1- Continue to work with the UK MoD to complete Shchuch'yeIGX will ensure that remaining packages of equipment funded by Canada for the MDB2 building at Shchuch'ye proceed to contract through the UK MoD; this includes the negotiation of fair and reasonable costs for the equipment and project management fees to minimize costs.CWD Senior Program ManagerSecond and third quarter of 2007Subcontract for the Destruction Process Lines ($16M) was signed on April 10, 2007; subcontracts for remaining packages of equipment were signed in September 2007
2 - Update the risk registriesIGX, with the UK MoD, will devise a more effective process of ensuring that project risk registries maintained by UK MoD and Bechtel are updated at minimum on a monthly basis and changes flow more effectively from the project specific registries to the overall UK MoD, Bechtel and Canada registries.

IGX will continue to update its overall Shchuch'ye risk registry on a monthly basis including mitigation measures for risks that may be affected.

CWD Senior Program Manager (with UK MoD)

CWD Senior Program Manager

Second quarter of 2007

Ongoing on a monthly basis

UK risk registries were enhanced at the UK program team meeting in Porton Down on September 20, 2007; (original meeting in July was postponed)

Canadian risk registry is updated on a monthly basis (see RIAS files) and updates are included in the bi-monthly reports to the DG

3 - Revisit the relationship with DRDCIGX will include DRDC in the next GPAG meeting.

IGX will continue to engage DRDC in program areas, as well as through its participation in GPP advisory bodies. 

IGX Management

IGX Management

OngoingDRDC attended the April 11, 2007 GPAG and are included in the list of GPAG representatives

IGX will continue to engage DRDC in GPP projects of interest

4 - Identify and utilize lessons learned from Shchuch'ye when considering options for KiznerIn addition to the extensive work on lessons-learned from Shchuch'ye to be applied to Kizner as reflected in the Kizner Treasury Board submission; IGX will prepare a formal lessons-learned paper on projects at Shchuch'ye to guide Kizner project implementation.CWD Senior Program ManagerSecond quarter of 2007A final lessons-learned paper on Shchuch'ye was submitted to DG on June 28, 2007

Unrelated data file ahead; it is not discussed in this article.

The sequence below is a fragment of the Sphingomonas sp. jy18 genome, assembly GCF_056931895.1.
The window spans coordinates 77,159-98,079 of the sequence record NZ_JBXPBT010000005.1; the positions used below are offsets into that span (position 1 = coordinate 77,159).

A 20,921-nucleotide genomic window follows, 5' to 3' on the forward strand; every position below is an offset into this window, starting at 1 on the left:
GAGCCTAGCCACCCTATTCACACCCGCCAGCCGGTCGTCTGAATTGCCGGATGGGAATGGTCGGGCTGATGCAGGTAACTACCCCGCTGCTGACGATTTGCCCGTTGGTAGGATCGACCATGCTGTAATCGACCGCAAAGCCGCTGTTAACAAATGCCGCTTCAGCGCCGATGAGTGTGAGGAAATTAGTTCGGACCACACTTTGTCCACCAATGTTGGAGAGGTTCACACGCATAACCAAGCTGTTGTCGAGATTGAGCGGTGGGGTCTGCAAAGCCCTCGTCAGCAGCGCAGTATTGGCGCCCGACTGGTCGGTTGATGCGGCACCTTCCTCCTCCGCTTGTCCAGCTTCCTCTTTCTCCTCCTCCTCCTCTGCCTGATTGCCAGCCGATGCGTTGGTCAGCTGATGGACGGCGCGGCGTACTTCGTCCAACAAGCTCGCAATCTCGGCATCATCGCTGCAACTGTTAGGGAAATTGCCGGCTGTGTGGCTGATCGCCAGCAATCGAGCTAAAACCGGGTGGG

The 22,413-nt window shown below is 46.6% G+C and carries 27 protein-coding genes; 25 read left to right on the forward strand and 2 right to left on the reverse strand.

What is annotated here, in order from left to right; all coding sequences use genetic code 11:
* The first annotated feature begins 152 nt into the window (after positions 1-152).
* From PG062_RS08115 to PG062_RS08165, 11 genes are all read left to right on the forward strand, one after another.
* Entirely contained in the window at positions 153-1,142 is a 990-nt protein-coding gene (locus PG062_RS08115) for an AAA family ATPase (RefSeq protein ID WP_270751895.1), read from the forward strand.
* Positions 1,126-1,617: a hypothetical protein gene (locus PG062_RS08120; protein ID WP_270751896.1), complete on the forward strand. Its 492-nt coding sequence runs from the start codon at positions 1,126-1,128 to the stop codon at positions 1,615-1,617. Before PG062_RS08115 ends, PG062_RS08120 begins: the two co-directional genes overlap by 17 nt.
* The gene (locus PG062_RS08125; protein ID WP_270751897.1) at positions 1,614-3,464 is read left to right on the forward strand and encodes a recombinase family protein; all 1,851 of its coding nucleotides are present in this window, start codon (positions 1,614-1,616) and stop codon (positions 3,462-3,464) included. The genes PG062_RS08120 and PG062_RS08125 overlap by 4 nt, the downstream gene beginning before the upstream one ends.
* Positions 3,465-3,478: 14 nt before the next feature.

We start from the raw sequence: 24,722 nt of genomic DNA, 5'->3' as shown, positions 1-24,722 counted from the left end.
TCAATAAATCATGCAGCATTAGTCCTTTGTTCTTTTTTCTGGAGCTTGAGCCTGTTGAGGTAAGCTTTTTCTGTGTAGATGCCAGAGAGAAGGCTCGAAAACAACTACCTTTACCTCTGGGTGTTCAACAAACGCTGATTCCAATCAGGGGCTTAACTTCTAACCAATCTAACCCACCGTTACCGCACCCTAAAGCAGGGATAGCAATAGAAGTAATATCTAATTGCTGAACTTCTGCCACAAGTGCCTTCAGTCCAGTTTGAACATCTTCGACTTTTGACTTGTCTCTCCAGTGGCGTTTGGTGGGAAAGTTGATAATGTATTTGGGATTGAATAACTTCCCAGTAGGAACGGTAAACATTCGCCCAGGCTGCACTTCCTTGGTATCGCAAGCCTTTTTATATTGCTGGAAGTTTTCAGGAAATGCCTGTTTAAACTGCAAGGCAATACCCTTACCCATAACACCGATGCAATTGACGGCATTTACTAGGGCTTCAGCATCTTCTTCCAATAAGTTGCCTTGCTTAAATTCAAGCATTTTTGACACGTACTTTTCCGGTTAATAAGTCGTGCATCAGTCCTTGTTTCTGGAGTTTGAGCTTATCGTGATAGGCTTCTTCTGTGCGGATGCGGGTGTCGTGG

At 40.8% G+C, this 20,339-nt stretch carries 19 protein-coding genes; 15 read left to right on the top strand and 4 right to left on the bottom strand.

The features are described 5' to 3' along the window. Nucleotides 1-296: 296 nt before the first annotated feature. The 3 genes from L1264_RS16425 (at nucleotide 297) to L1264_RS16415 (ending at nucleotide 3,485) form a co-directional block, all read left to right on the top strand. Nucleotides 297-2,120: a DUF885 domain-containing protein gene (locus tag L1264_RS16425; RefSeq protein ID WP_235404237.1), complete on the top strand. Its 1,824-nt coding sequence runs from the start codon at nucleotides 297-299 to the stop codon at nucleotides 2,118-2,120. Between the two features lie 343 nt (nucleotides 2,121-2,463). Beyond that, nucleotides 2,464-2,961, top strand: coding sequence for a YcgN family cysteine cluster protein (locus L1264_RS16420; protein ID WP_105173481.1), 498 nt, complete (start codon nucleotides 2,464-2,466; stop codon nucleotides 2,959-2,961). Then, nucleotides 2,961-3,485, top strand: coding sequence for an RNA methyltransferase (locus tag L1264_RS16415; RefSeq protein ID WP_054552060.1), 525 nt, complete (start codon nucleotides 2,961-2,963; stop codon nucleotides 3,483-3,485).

4.3 Summative Evaluation of the Nuclear-Powered Submarine Dismantlement Program

The following information is taken from the report of the NPSD Program summative evaluation dated March 12, 2007.

Findings and Conclusions

Relevance:

Funding the defueling and dismantlement of decommissioned nuclear submarines through the NPSD program remains relevant because it continues to meet the needs of the Russian partner. In 2002, there were 36 submarines in Northern Russia in need of dismantlement and a larger number in the Far East. In the 2004 Strategic Master Plan, as well as at the G8 summits, Russia continued to stress that dismantling the submarines is a high priority and requested international assistance to deal with this problem. The Canadian commitment to fund the dismantlement of 12 submarines in North West Russia represented a third of the submarines in the region in 2002 and is a significant contribution towards meeting the Russian needs.

The NPSD program is consistent with Government of Canada priorities as demonstrated by the announcement at the G8 summit in St. Petersburg. It also contributes toward two of the five strategic priorities outlined in DFAIT's Report on Plans and Priorities 2006-2007.

The NPSD program is responsive to both anti-terrorism and environmental safety goals of the Global Partnership. Funding the defueling and dismantlement of the submarines addresses the threat of sabotage and the risk of theft of highly enriched uranium that, if acquired by terrorists, could be used towards developing a nuclear warhead. Removing, treating and storing the radiological and hazardous materials from the submarines helps prevent a potential environmental disaster from occurring in the Arctic.